While so far this seems relatively simple it can get fairly complex quickly. Many brands jump into this too quickly and often just translate the site and launch it and hope for the best. This agile method of market launch results in a number of missed opportunities.

Most localization companies start the process with a file called a “Localization Glossary” which is simply a list of English words and their local market equivalent. The primary purpose of this document is to eliminate ambiguity on which word to use and enforce consistency. Additionally, many localization firms use translation memory tools that can do a search and replace for these common keywords. Lets take for example the phrase “monitor.” In one context it is a display on a computer but in healthcare it is to look for changes.   Many people will often use “screen” when referring to the viewable area of a monitor. In Chinese there are 21 different character variations for “antivirus” and the glossary ensures the translators use the correct one.

From a search perspective, the glossary is where you are able to ensure that the local phrase they use is linguistically correct but also has the highest search volume. For example, a translator used the German phrase “Projektor” to describe an LCD projector. When there were actually 100,000 more searches for the colloquial variation “beamer.” This is why you should review the glossary for search demand before you start the process to ensure the word you choose is linguistically correct but also the most searched variation.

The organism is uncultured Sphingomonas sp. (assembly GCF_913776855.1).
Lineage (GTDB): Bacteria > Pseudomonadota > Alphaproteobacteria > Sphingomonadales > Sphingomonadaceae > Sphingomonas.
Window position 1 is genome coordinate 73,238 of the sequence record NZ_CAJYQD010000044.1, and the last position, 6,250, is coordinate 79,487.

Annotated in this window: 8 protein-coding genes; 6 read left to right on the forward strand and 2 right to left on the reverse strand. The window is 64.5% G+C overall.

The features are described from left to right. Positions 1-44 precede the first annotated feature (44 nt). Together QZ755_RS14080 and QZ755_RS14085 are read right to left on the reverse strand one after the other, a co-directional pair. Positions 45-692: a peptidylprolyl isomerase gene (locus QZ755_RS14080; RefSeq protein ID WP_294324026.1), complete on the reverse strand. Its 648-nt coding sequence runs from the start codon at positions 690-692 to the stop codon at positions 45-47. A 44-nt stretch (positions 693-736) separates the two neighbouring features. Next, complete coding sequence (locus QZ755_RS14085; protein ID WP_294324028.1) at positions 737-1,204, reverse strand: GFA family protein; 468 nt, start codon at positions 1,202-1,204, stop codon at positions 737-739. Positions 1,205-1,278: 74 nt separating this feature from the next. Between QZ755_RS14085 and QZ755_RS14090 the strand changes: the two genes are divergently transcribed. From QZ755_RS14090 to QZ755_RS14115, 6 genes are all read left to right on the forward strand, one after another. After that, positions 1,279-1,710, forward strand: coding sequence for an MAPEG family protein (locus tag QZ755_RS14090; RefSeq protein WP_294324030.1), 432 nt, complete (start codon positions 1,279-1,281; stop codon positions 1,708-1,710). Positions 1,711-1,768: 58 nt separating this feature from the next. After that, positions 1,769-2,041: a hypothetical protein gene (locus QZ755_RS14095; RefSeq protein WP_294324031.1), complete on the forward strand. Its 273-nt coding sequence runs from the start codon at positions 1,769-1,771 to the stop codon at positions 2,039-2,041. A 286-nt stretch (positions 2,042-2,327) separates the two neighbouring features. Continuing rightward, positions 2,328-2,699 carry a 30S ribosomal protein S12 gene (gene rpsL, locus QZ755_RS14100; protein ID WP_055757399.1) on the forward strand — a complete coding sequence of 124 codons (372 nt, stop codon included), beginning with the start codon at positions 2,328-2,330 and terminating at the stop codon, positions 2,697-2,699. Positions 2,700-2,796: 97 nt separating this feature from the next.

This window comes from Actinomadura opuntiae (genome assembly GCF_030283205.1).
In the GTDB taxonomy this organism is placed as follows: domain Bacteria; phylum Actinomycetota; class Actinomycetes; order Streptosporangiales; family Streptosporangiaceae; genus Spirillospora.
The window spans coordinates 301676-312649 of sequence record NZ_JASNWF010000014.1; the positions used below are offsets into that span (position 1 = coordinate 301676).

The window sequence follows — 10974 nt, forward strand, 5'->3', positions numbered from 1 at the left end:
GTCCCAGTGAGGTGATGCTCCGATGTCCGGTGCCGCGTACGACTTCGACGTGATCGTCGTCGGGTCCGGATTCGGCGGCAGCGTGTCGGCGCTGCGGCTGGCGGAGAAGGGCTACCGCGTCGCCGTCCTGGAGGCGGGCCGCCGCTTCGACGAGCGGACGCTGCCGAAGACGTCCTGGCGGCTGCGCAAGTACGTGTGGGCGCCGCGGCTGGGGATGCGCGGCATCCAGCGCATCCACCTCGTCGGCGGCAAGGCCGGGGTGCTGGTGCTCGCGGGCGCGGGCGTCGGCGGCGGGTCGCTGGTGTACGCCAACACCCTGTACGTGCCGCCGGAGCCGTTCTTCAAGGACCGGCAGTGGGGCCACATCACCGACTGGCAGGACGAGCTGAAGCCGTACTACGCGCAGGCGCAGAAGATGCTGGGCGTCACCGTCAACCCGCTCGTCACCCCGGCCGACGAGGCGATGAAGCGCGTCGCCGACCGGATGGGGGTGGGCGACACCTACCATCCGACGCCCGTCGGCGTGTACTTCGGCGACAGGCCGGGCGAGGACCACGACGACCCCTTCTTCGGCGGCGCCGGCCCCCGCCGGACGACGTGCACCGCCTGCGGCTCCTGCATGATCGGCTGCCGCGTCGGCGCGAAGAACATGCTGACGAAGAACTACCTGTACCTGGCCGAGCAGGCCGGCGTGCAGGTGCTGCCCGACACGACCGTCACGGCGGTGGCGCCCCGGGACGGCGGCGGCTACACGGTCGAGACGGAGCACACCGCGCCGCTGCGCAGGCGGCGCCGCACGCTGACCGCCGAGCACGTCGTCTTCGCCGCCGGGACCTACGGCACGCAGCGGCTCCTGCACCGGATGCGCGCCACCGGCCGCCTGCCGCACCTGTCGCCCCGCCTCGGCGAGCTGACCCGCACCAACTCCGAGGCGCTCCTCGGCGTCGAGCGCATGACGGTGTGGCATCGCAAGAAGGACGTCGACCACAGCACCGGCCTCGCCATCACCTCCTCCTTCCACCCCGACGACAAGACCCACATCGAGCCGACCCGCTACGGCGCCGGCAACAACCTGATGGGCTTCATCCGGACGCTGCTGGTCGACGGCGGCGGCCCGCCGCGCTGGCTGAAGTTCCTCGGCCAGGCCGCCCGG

Another often missed opportunity of international keyword research failing to look at both the English and local variations of keywords to understand how people search in the market. It is often surprising to marketers that an English word is more popular than the local versions. For example, in Brazil, the Portuguese word for whisky is uísque. The local market was targeting that phrase in paid search and was not getting many impressions and very few clicks. They did a quick Google Keyword Planner check and found that uísque had 5,400 searches vs. the English Whisky had over 90,000 each month in Brazil. Combining the English phrase whisky, with the local language ad creative allowed them to target a significantly larger share of the opportunity.

Keywords research is simply listing to the voice o the consumer and understanding their collective needs and wants, in their language, will give you most of the insights you need to create effective content and the right messages and offers that will connect in the local market. Failure to spend time understanding your target markets search queries can lead to a significant loss of opportunity and costly rewrites and post launch optimization activities.